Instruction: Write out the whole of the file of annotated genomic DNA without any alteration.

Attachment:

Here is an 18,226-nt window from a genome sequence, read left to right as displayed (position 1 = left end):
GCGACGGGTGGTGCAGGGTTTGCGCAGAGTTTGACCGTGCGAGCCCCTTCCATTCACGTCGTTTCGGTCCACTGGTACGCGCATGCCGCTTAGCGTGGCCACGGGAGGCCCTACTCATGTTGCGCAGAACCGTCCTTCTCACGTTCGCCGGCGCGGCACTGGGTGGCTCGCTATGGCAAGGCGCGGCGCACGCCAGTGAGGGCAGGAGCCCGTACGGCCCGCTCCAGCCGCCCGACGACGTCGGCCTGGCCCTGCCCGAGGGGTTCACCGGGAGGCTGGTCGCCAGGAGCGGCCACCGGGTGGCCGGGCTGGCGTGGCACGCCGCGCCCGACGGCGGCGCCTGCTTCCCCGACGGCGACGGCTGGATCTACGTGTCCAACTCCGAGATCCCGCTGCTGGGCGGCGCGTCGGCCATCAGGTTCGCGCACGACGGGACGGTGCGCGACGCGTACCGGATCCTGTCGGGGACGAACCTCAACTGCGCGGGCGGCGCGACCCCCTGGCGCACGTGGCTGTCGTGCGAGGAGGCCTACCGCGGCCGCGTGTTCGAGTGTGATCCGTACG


Here is an 18,226-nt window from a genome sequence, read left to right as displayed (position 1 = left end):
GCGACGGGTGGTGCAGGGTTTGCGCAGAGTTTGACCGTGCGAGCCCCTTCCATTCACGTCGTTTCGGTCCACTGGTACGCGCATGCCGCTTAGCGTGGCCACGGGAGGCCCTACTCATGTTGCGCAGAACCGTCCTTCTCACGTTCGCCGGCGCGGCACTGGGTGGCTCGCTATGGCAAGGCGCGGCGCACGCCAGTGAGGGCAGGAGCCCGTACGGCCCGCTCCAGCCGCCCGACGACGTCGGCCTGGCCCTGCCCGAGGGGTTCACCGGGAGGCTGGTCGCCAGGAGCGGCCACCGGGTGGCCGGGCTGGCGTGGCACGCCGCGCCCGACGGCGGCGCCTGCTTCCCCGACGGCGACGGCTGGATCTACGTGTCCAACTCCGAGATCCCGCTGCTGGGCGGCGCGTCGGCCATCAGGTTCGCGCACGACGGGACGGTGCGCGACGCGTACCGGATCCTGTCGGGGACGAACCTCAACTGCGCGGGCGGCGCGACCCCCTGGCGCACGTGGCTGTCGTGCGAGGAGGCCTACCGCGGCCGCGTGTTCGAGTGTGATCCGTACG